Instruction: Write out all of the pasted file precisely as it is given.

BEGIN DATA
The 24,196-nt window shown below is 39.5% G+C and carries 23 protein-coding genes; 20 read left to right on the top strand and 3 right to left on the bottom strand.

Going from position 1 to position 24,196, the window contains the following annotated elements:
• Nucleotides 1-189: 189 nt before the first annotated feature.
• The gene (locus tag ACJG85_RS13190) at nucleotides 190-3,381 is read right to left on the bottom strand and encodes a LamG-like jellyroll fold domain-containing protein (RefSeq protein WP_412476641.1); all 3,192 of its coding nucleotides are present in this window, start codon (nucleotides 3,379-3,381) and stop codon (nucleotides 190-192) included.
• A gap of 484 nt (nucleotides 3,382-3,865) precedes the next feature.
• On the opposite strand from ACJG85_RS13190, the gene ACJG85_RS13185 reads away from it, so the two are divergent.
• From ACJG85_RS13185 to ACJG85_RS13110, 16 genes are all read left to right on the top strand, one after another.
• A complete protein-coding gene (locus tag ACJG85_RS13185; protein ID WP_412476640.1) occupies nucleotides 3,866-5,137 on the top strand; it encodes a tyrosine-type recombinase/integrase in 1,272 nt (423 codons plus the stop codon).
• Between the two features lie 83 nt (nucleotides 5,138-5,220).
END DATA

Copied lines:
The 24,196-nt window shown below is 39.5% G+C and carries 23 protein-coding genes; 20 read left to right on the top strand and 3 right to left on the bottom strand.

Going from position 1 to position 24,196, the window contains the following annotated elements:
• Nucleotides 1-189: 189 nt before the first annotated feature.
• The gene (locus tag ACJG85_RS13190) at nucleotides 190-3,381 is read right to left on the bottom strand and encodes a LamG-like jellyroll fold domain-containing protein (RefSeq protein WP_412476641.1); all 3,192 of its coding nucleotides are present in this window, start codon (nucleotides 3,379-3,381) and stop codon (nucleotides 190-192) included.
• A gap of 484 nt (nucleotides 3,382-3,865) precedes the next feature.
• On the opposite strand from ACJG85_RS13190, the gene ACJG85_RS13185 reads away from it, so the two are divergent.
• From ACJG85_RS13185 to ACJG85_RS13110, 16 genes are all read left to right on the top strand, one after another.
• A complete protein-coding gene (locus tag ACJG85_RS13185; protein ID WP_412476640.1) occupies nucleotides 3,866-5,137 on the top strand; it encodes a tyrosine-type recombinase/integrase in 1,272 nt (423 codons plus the stop codon).
• Between the two features lie 83 nt (nucleotides 5,138-5,220).